Oscar Predictions 2018

Today’s blog post is a truly excellent Oscars predictions article by Media/Tech Services team member Jean-Luc Botbyl. He is associate editor, writer, and host of the Comics Dash podcast @wethenerdy and, as it turns out, totally underutilized by our department because the below article is pretty damn awesome. Way to create work for yourself, buddy.

You can find Jean-Luc on Letterboxd as jlbotbyl and on twitter as @J_LFett, and hopefully back on this blog in the future.

Take it away Jean-Luc!

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Jean-Luc: There’s a lot to unpack with some of these, and I’m probably going to go pretty long, so rather than write a long-winded introduction I’ll just dive right in to my predictions.

Best Picture

Best Picture is, in my opinion, the most hotly contested it’s been in years. Three Billboards Outside Ebbing, Missouri was the early favorite, winning at both the Golden Globes and the BAFTAs. However, the film’s prospects have been hampered by a recent cavalcade of negative responses, leading me to believe Oscar voters will steer clear of it. So what will take home the top prize?
This is the prediction I’m most unsure of, but I believe the Oscar for Best Picture will ultimately go to Shape of Water. Similarly to last year’s winner, Moonlight, Del Toro’s latest offers both a strong progressive message and fits the (admittedly harmful) perception of what counts as an “Oscar film.” Sure, it’s a little on the weird side, as Oscar winners go–but it also seems to be the film with the fewest strikes against it, in the minds of the voters.
There is, however, one wild card: Get Out. The film won Best Film at last night’s Independent Spirit Awards, a ceremony with a strong track record of predicting Best Picture winners. Jordan Peele’s debut feature seemed to be out of contention thanks to unfair criticism from some Oscar voters, but this win puts it clearly back into the running.
It is worth noting that Shape of Water was not one of the nominees at the Spirit Awards, which confuses the race even further. Ultimately, I’m sticking to my guns on this one.
Prediction: Shape of Water

Best Director

Unlike Best Picture, Best Director appears to be a shoe-in for Guillermo Del Toro. He’s already won a number of major awards, including the Golden Globes, BAFTAs, and Critics’ Choice. If there is a last minute upset, it will likely be at the hands of Jordan Peele, winning for Get Out. This is a bit of a longer shot than Best Picture, if only because the consensus so clearly indicates a win for Del Toro. Regardless, it’s hard to be unhappy with any of the nominees in this category, which features a mix of excellent debuts and career best works from established directors.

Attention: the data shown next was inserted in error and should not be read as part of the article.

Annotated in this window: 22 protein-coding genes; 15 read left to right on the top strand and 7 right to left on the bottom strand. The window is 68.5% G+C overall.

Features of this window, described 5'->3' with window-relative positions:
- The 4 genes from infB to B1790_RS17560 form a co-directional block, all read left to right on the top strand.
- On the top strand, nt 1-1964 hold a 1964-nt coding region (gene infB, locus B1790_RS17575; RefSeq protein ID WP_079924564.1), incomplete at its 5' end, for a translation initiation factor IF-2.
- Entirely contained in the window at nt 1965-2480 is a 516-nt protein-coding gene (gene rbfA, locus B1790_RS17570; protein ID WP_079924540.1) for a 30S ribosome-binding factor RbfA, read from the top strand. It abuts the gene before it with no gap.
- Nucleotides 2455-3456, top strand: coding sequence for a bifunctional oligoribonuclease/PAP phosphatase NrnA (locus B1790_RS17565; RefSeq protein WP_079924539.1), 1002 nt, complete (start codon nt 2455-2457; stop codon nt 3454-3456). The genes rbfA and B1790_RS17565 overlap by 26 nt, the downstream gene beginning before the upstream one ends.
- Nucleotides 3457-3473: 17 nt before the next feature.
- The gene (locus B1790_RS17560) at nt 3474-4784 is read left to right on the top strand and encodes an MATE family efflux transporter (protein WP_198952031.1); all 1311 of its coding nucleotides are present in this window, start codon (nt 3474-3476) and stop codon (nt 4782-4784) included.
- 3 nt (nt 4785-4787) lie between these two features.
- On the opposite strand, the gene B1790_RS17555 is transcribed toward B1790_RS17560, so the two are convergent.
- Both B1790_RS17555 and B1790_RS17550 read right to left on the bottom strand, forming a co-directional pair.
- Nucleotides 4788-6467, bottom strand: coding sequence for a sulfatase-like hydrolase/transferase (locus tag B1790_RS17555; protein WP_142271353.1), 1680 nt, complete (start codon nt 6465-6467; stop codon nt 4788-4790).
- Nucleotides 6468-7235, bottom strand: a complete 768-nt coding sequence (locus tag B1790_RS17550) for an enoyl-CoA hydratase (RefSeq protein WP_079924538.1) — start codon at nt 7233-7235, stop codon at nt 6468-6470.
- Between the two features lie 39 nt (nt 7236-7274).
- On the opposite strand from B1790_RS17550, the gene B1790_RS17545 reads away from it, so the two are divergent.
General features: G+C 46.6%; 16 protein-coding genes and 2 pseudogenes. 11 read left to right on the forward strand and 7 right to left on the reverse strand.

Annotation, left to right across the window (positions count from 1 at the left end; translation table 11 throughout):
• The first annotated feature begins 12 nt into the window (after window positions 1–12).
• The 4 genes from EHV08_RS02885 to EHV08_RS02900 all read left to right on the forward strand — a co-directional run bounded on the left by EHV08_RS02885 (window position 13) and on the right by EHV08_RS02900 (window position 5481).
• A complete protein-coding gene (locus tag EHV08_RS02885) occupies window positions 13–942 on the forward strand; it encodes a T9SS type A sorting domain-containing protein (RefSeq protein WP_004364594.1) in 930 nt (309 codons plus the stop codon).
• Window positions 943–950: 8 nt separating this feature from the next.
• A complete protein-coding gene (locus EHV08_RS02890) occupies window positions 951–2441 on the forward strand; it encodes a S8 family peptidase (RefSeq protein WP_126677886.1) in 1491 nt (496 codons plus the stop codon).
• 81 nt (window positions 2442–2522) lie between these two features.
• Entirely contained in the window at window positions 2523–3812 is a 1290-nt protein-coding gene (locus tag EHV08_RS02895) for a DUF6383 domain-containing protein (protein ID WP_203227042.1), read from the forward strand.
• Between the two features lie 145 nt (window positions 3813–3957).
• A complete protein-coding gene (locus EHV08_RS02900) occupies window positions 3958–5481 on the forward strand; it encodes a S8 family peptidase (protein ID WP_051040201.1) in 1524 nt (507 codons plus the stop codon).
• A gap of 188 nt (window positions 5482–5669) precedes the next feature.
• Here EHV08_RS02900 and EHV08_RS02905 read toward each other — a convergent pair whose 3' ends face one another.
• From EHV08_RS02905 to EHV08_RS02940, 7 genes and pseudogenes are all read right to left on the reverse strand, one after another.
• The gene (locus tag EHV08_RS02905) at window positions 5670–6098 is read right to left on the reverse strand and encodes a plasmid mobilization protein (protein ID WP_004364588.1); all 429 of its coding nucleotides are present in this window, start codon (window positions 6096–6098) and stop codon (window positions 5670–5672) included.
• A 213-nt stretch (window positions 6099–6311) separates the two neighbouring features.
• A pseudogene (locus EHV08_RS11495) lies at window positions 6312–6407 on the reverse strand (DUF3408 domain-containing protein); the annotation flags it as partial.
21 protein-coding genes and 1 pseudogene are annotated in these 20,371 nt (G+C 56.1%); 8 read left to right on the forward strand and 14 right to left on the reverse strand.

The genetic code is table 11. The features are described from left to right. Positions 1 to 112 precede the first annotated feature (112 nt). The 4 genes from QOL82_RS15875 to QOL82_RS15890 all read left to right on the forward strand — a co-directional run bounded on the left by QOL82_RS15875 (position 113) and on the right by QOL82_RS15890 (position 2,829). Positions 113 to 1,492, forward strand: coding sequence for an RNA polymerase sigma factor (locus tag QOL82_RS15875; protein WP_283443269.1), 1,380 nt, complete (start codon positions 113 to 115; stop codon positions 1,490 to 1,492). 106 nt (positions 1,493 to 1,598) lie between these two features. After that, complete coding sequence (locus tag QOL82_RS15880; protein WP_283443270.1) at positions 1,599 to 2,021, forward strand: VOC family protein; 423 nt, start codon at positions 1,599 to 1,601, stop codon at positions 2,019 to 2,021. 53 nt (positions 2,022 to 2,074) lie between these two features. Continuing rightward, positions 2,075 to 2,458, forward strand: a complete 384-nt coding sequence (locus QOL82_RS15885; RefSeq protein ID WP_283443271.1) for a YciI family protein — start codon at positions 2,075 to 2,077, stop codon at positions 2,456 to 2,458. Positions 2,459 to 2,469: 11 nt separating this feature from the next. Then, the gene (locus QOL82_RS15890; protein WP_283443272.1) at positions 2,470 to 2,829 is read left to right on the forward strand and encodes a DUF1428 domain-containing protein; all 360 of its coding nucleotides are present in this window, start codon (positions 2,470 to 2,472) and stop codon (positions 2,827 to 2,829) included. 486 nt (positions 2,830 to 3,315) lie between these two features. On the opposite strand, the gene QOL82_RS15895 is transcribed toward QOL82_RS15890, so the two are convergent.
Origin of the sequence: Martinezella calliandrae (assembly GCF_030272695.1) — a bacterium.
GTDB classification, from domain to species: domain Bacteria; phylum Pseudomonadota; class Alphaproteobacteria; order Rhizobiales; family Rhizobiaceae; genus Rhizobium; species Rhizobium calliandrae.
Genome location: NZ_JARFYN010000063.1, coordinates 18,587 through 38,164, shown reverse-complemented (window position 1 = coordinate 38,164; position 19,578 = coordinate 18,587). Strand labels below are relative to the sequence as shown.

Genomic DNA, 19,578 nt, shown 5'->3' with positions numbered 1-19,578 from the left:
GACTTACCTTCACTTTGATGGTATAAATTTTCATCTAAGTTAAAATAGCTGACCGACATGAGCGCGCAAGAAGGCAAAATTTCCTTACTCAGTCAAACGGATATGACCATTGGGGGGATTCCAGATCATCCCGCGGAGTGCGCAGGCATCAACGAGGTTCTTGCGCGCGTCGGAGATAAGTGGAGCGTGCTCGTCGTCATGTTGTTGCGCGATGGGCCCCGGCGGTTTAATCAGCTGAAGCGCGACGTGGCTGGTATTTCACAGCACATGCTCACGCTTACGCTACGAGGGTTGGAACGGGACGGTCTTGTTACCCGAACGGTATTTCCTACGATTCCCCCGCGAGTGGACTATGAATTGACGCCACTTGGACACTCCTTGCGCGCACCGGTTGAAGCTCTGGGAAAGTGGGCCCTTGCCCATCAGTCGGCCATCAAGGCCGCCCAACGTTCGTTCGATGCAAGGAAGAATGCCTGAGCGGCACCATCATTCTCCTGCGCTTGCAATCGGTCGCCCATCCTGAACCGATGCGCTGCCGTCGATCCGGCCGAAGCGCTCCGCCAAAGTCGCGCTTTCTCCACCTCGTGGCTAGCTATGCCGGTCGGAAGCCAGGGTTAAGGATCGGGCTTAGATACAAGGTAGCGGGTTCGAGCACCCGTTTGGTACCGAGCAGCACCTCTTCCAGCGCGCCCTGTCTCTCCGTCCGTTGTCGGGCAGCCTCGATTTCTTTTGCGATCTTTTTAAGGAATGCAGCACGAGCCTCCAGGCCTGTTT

Prediction: Guillermo Del Toro

Best Actor in a Leading Role

Although Best Picture is hotly contested, this is the category I’ve had the most difficulty pinning down. Will the Academy give another nod to Daniel Day-Lewis as he exits the acting business? Or will a relative newcomer like Timothee Chalamet or Daniel Kaluuya be rewarded for fantastic performances? It’s hard to say, and as long as the winner isn’t Gary Oldman, you’ll hear no complaints from me.
If I were forced to put money on it, I think Day-Lewis would barely edge out the competition. His work in Phantom Thread approaches a career-best performance, so the award would be well deserved. Is it a safe choice? Of course. But both Chalamet and Kaluuya have long careers ahead of them, likely with other shots at this award. And if Day-Lewis is to be believed, this is his final performance–and what better way for the Academy to honor him than with one last award?
Prediction: Daniel Day-Lewis

Best Actress in a Leading Role

As much as I would like to say this is as hard to predict as the Best Actor field, Frances McDormand seems like an absolute lock for her performance in Three Billboards. Ultimately, her performance is the one part of the film everyone agrees to be award-worthy. There’s plenty of precedent for her win too–she’s emerged with equivalent awards virtually everywhere else.
Honestly, the seeming lack of competition in this category is unfortunate. Both Saoirse Ronan and Sally Hawkins are technically in the conversation, and Meryl Streep is always hard for the Academy to pass up. As much as I would love to see Ronan win for her honest, gut-wrenching performance in Lady Bird, I just don’t see it happening.
Prediction: Frances McDormand

Best Actor in a Supporting Role